Node.js Server Builder (@now/node-server)

Status: Stable
Note: We recommend using @now/node to best leverage Node.js in a serverless environment. This Builder is production-ready but should only be used by advanced users.

This Builder takes any Node.js HTTP server and wraps it inside a lambda.

When to Use It

To best take advantage of the granularity of serverless, we recommend focusing on exposing function entrypoints to your APIs.

However, to ease the upgrade process to Now 2.0, porting over old non-serverless applications or testing out the system with an existing app, we created and maintain @node/node-server.

How to Use It

Point @now/node-server to a file that opens a HTTP server that listens on a port.

In this example, we will set up an Express.js application and a vanilla HTTP server.

First, we will create two directories inside my-project

mkdir -p my-project/{node-http,express}

We will ensure node_modules are ignored with .nowignore:


Inside express, we will set up and install a basic express server:

yarn add express

And express/index.js as follows:

const app = require('express')()
app.get('*', (req, res) => {
  res.send('Hello from Express.js!')

Notice that listen does not receive a port, which means it can listen on an ephemeral port. @now/node-server works with any port you listen on.

We will do the same with node-http/index.js:

  .createServer((req, res) => {
    res.end('Hello from a vanilla server!')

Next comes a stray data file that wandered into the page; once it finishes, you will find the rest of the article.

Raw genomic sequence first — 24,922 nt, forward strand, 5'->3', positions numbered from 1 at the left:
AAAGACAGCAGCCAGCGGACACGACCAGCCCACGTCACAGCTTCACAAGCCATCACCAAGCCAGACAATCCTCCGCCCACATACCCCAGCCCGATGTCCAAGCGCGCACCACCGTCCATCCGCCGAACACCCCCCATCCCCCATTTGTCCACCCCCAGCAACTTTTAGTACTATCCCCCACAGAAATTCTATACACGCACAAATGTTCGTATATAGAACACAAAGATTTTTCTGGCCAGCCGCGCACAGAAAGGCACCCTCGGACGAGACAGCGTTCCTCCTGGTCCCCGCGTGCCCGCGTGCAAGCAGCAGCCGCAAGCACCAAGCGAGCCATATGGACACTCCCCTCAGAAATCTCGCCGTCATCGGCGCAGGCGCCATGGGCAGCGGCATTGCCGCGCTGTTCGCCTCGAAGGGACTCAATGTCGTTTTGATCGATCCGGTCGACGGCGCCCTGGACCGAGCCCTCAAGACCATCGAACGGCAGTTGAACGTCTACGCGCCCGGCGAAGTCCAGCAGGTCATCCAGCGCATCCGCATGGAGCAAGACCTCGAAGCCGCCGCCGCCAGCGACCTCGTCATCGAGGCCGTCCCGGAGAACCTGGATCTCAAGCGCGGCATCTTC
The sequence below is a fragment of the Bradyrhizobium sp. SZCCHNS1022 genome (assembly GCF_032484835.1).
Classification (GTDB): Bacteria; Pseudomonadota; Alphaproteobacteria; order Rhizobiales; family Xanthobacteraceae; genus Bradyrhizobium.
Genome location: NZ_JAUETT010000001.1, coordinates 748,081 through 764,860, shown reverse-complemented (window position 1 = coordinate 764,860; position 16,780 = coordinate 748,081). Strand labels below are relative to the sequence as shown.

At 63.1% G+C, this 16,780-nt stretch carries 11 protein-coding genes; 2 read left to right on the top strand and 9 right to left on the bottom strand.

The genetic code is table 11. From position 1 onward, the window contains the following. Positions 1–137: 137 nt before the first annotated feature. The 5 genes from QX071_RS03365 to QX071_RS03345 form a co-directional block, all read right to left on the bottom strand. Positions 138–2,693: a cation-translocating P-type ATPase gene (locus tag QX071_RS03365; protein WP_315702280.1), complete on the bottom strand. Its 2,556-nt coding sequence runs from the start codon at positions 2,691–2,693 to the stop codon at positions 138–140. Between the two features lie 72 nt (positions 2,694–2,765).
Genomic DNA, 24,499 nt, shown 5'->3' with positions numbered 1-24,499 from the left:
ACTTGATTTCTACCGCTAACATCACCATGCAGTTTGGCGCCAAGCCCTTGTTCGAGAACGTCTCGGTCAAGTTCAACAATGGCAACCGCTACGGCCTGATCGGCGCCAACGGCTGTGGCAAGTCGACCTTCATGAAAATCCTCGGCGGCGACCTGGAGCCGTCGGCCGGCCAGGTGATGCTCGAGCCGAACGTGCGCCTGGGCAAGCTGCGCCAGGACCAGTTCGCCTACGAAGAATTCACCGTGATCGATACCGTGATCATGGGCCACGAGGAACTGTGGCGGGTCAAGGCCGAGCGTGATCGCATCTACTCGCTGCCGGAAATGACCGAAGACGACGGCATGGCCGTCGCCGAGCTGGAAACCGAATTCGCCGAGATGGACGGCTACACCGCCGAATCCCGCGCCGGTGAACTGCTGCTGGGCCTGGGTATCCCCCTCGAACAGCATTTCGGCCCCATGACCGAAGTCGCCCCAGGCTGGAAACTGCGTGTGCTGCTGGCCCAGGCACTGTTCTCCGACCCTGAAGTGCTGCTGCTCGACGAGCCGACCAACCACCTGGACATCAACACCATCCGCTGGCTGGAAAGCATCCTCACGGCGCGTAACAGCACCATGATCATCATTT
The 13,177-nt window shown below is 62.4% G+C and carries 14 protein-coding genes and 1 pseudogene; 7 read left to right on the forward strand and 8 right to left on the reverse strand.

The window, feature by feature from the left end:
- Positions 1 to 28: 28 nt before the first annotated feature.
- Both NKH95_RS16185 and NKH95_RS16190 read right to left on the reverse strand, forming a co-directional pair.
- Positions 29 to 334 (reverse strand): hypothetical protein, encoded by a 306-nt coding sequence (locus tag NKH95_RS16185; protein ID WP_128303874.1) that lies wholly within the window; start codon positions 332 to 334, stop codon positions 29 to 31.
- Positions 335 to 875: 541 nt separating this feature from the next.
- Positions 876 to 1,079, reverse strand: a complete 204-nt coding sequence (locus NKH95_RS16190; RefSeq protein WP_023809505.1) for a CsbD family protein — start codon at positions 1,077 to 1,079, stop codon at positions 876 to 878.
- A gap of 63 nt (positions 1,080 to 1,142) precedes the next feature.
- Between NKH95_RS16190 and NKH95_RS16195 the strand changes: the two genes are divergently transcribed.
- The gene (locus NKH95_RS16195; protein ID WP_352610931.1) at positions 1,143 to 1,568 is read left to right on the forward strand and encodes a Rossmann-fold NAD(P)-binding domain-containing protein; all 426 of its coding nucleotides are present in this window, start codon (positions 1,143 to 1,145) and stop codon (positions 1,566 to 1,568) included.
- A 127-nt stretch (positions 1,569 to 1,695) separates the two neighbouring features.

Finally we will configure a now.json that builds our directories concurrently to turn them into Lambdas that can be invoked on demand:

  "version": 2,
  "builds": [{ "src": "*/index.js", "use": "@now/node-server" }]

As a result, our deployment will have two routes:

  • /express
  • /node-http

You can check them out live here:

Technical Details


The entrypoint is always a single file that when loaded via require opens a single HTTP server port where the main application listens.

Dependencies installation

The installation algorithm of dependencies works as follows:

  • If a package-lock.json is present, npm install is used
  • Otherwise, yarn is used.

Private npm modules

To install private npm modules, define NPM_TOKEN as a build environment variable in now.json.

Node.js version

The Node.js version used is the v8.10.

Maximum Lambda Bundle Size

To help keep cold boot times low, the maximum output bundle size for a Node.js Server lambda is, by default, 15mb. This limit is extendable up to 50mb.

Example maxLambdaSize configuration:
  "builds": [
    { "src": "*/index.js", "use": "@now/node-server", "config": { "maxLambdaSize": "20mb" } }